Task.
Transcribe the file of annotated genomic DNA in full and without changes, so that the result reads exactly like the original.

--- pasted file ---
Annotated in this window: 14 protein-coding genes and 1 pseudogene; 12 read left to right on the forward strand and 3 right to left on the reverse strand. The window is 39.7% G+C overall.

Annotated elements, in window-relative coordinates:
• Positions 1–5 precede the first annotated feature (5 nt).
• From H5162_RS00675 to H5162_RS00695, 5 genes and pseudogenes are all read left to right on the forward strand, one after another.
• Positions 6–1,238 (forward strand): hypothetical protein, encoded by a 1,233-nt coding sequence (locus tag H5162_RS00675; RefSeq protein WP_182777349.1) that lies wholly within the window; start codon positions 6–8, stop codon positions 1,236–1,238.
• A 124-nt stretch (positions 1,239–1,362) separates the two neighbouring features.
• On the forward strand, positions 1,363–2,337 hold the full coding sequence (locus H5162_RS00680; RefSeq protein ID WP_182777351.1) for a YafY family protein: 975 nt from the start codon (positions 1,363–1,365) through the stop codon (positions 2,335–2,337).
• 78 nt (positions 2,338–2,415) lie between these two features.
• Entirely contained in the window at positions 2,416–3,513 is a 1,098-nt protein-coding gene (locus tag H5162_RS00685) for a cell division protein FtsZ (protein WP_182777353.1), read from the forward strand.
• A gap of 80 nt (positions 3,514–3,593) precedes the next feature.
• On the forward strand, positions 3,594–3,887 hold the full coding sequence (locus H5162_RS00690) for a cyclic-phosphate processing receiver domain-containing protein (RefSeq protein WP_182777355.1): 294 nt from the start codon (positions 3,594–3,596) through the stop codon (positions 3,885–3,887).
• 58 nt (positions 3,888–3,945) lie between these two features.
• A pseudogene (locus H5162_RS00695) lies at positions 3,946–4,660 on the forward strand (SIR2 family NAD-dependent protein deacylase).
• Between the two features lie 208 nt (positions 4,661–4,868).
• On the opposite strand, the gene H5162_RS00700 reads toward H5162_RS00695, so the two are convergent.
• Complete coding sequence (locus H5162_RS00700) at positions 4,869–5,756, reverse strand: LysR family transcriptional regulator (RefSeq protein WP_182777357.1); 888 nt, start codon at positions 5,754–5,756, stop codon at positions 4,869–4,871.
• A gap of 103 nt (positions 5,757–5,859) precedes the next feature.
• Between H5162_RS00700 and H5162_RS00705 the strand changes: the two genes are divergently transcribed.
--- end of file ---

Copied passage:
Annotated in this window: 14 protein-coding genes and 1 pseudogene; 12 read left to right on the forward strand and 3 right to left on the reverse strand. The window is 39.7% G+C overall.

Annotated elements, in window-relative coordinates:
• Positions 1–5 precede the first annotated feature (5 nt).
• From H5162_RS00675 to H5162_RS00695, 5 genes and pseudogenes are all read left to right on the forward strand, one after another.
• Positions 6–1,238 (forward strand): hypothetical protein, encoded by a 1,233-nt coding sequence (locus tag H5162_RS00675; RefSeq protein WP_182777349.1) that lies wholly within the window; start codon positions 6–8, stop codon positions 1,236–1,238.
• A 124-nt stretch (positions 1,239–1,362) separates the two neighbouring features.
• On the forward strand, positions 1,363–2,337 hold the full coding sequence (locus H5162_RS00680; RefSeq protein ID WP_182777351.1) for a YafY family protein: 975 nt from the start codon (positions 1,363–1,365) through the stop codon (positions 2,335–2,337).
• 78 nt (positions 2,338–2,415) lie between these two features.
• Entirely contained in the window at positions 2,416–3,513 is a 1,098-nt protein-coding gene (locus tag H5162_RS00685) for a cell division protein FtsZ (protein WP_182777353.1), read from the forward strand.
• A gap of 80 nt (positions 3,514–3,593) precedes the next feature.
• On the forward strand, positions 3,594–3,887 hold the full coding sequence (locus H5162_RS00690) for a cyclic-phosphate processing receiver domain-containing protein (RefSeq protein WP_182777355.1): 294 nt from the start codon (positions 3,594–3,596) through the stop codon (positions 3,885–3,887).
• 58 nt (positions 3,888–3,945) lie between these two features.
• A pseudogene (locus H5162_RS00695) lies at positions 3,946–4,660 on the forward strand (SIR2 family NAD-dependent protein deacylase).
• Between the two features lie 208 nt (positions 4,661–4,868).
• On the opposite strand, the gene H5162_RS00700 reads toward H5162_RS00695, so the two are convergent.
• Complete coding sequence (locus H5162_RS00700) at positions 4,869–5,756, reverse strand: LysR family transcriptional regulator (RefSeq protein WP_182777357.1); 888 nt, start codon at positions 5,754–5,756, stop codon at positions 4,869–4,871.
• A gap of 103 nt (positions 5,757–5,859) precedes the next feature.
• Between H5162_RS00700 and H5162_RS00705 the strand changes: the two genes are divergently transcribed.